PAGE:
• Anita 8.2.1.1.1

            Yeah, it might be more accurate to talk about the gap between wealthy and poor but a bit hair-splitting.

            It matters in the discussion of the recession. If crime is increased by increases in relative poverty but not absolute poverty then if crime goes up because of the recession then it’ll be evidence that the recession is widening the gap between rich and poor by doing the most damage the poorest and leaving the wealthy relatively unscathed.

          • Merlin 8.2.1.1.2

            “the recession is widening the gap between rich and poor by doing the most damage the poorest and leaving the wealthy relatively unscathed.”

            of course that’s what happens in a recession, no great insight.

          • Redbaiter 8.2.1.1.3

            Yeah, NZ has one of the highest rates of rape because of poverty.

            FFS..!!!

        • mickysavage 8.2.1.2

          Hi Anita

          I expected my comment about how crime rates reduced under Helen to cause the gnashing of teeth!

          Overall reduced unemployment appears to have a beneficial effect on crime rates and increased unemployment appears to adversely affect it. Your comment is more sophisticated than this but I think changes in both both relative and absolute poverty will have an effect. Jealousy of increasing wealth or inability to feed one’s family can both persuade people to commit crime.

          The experience under Helen was unusual. Labour increased the number of police officers significantly. There is very strong evidence that this increases reporting of crime. More cops on the beat means more will get reported. And Labour’s “it is not ok” about domestic violence appears to have had a significant effect on reporting rates (as opposed to incident rates) of domestic violence. Despite this the overall crime rate decreased. It cannot be a coincidence that this was during a time of significant employment growth.

          To redbaiter above, relative imprisonment rates are at http://www.stats.govt.nz/products-and-services/nz-in-the-oecd/justice.htm. The New Zealand figures appear to be old.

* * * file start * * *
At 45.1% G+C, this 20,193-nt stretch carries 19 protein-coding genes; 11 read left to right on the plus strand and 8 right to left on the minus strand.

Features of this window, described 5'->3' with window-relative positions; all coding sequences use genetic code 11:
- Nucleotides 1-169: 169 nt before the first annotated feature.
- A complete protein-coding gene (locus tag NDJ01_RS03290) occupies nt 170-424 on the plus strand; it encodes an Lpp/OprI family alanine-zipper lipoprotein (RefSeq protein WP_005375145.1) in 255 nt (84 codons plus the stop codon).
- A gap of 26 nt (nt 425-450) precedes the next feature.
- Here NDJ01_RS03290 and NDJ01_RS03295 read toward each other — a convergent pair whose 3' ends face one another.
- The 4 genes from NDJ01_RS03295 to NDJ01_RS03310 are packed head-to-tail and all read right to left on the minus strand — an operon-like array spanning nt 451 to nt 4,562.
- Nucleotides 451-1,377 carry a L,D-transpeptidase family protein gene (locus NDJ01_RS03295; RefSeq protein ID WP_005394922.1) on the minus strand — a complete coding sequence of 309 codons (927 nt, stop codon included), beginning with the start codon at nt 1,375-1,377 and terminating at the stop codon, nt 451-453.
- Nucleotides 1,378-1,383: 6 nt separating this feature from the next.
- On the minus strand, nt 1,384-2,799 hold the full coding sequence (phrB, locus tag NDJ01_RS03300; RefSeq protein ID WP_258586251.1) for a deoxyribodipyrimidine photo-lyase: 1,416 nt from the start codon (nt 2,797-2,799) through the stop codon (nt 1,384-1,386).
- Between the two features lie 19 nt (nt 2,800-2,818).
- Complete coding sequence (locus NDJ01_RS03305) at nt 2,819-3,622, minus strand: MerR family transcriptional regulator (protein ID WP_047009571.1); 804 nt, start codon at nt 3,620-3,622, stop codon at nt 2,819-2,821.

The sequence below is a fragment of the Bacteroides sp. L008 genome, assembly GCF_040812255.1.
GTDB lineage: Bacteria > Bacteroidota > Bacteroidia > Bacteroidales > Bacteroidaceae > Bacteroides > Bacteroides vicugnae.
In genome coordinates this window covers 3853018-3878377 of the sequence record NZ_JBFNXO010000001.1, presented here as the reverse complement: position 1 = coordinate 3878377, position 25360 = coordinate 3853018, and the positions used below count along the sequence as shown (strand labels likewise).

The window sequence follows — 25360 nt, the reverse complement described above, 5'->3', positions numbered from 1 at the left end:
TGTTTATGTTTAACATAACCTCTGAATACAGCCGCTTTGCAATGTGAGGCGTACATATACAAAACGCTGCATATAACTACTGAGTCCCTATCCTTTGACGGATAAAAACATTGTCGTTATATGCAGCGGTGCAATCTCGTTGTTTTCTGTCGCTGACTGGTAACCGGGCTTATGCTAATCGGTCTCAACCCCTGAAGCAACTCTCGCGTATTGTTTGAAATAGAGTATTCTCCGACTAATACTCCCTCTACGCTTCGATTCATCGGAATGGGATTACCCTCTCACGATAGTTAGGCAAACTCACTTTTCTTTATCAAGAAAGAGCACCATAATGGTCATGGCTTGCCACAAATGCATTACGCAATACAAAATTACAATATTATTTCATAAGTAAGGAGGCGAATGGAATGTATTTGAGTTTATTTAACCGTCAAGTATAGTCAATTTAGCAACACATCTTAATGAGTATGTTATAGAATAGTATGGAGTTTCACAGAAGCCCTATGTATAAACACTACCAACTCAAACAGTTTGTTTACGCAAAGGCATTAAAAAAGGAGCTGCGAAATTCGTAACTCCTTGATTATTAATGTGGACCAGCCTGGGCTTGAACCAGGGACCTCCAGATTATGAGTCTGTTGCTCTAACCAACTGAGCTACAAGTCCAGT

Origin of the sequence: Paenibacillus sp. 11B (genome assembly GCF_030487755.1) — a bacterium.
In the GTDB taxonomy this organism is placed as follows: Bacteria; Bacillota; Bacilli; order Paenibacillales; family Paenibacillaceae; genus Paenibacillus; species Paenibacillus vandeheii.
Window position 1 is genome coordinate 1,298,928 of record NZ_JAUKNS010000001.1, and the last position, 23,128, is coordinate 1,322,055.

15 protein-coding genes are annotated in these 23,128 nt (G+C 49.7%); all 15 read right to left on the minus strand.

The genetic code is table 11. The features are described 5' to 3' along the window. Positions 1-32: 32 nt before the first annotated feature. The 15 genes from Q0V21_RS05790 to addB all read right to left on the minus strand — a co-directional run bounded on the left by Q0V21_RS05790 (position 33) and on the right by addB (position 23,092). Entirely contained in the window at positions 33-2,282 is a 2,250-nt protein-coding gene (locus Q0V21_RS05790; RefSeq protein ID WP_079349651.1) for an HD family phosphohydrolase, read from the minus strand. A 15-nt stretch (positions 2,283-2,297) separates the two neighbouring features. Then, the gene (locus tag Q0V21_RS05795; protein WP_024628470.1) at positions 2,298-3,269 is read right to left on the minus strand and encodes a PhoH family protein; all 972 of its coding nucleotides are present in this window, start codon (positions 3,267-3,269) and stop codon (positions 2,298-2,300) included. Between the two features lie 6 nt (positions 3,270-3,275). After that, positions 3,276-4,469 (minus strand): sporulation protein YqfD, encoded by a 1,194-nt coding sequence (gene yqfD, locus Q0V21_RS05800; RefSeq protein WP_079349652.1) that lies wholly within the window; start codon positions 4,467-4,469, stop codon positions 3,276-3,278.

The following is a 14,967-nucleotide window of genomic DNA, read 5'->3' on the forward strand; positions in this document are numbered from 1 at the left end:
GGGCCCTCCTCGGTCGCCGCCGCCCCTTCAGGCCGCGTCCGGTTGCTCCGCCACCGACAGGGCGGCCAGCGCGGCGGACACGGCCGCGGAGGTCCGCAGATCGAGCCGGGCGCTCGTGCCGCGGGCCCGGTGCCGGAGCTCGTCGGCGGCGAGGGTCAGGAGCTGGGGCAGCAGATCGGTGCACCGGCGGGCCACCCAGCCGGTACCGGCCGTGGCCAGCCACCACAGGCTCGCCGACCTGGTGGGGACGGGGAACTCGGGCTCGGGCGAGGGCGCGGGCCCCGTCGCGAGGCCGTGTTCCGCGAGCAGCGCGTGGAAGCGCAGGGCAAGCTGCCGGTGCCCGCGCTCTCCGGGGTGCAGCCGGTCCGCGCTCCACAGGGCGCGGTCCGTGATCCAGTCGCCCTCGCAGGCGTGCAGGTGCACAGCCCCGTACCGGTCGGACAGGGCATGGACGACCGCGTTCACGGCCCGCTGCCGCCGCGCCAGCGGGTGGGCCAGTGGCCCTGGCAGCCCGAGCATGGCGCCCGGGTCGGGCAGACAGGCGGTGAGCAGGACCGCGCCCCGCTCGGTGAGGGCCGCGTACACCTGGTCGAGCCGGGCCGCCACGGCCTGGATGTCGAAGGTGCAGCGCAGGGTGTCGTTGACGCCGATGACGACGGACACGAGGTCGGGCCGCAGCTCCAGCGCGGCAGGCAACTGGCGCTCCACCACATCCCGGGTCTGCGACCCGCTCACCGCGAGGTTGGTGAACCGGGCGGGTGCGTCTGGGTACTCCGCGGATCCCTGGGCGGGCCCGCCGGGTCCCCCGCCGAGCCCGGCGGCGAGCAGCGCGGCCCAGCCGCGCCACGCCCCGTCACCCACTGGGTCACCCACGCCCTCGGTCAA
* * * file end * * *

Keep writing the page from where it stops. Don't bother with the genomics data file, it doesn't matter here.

The best performing countries are Iceland, Japan, Norway, Denmark, Switzerland, Finland and Sweeden. Six of those countries are gold social democratic strongholds, the sort of countries Helen wanted to convert us into.

        • Rex Widerstrom 8.2.1.3

          This graph shows prison population per 100,000 from 1875 to 2001. If I knew how to use the site properly I might be able to overlay per capita income data but when I tried I only got 1980 onwards, which wasn’t all that helpful.

          However even a cursory glance suggests there’s some correlation (rises in the 1920s and early 30s, for instance) between poverty and crime.

          However in 1985 the graphs starts rocketing upwards and pretty much continues on that trajectory no matter who was in power (it actually stabilises a little from 91 – 95, then starts heading up again).

          I’d suggest, therefore, that the drivers are by no means purely economic. If only there was a scale to measure, say, the tabloidisation of our media, especially TV. Or one that showed the number of times our politicians fell back on “the streets are crawling with crims and only we can save you” rhetoric.

          Which then feeds the public’s cries to “do something!”… the “something” in this case being the arrest and incarceration of people for crimes that previously would have seen them given a warning, or the police sorting it out informally at a community level; jailing people for longer, with less rehabilitation; a rise in the number of unsafe prosecutions… and any number of similar factors, many of which statisticians would have difficulty measuring.

    • So Bored 8.3

      You are onto something there….now lets see if we were to lock up the rich, the poor would might not be tempted to rob them. And the poor might not be so poor having avoided being robbed by the rich rentiers and shareholders etc….a positive feedback loop, protecting the poor from themselves and the ravages of social inequity.

      Might not work or even be a good analysis, BUT I am sure the usual tory hacks would object.

  9. Rodney 9

    oh tim ellis what a jolly fun idea, such a vewwy excellent idea to shut pwisoners away in shipping containers because they cant be seen anymore thus reducing the visible numbers haw haw, and if they are kept inside them long enough they will stop bweathing too.

    what a splendid idea, arent tories smart..

    gee gingercrotch and tim ellis doing a bit of team building I see

    • Tim Ellis 9.1

      Here’s a better idea. Let’s buy the stamford plaza hotel and put prisoners up in there. Cheaper and much better quality accommodation so the prisoners don’t squeal about the quality of their facilities.

      Somewhere between the two extremities of hyperbole and hysteria, there might be a solution to housing prisoners at reasonable cost.

      • felix 9.1.1

        “Somewhere between the two” we would probably find, um, a prison.

        Good idea. Let’s do that.

        • Tim Ellis 9.1.1.1

          Felix, are you convinced that Corrections has explored all of the issues, and has all the answers on housing prisoners at reasonable cost?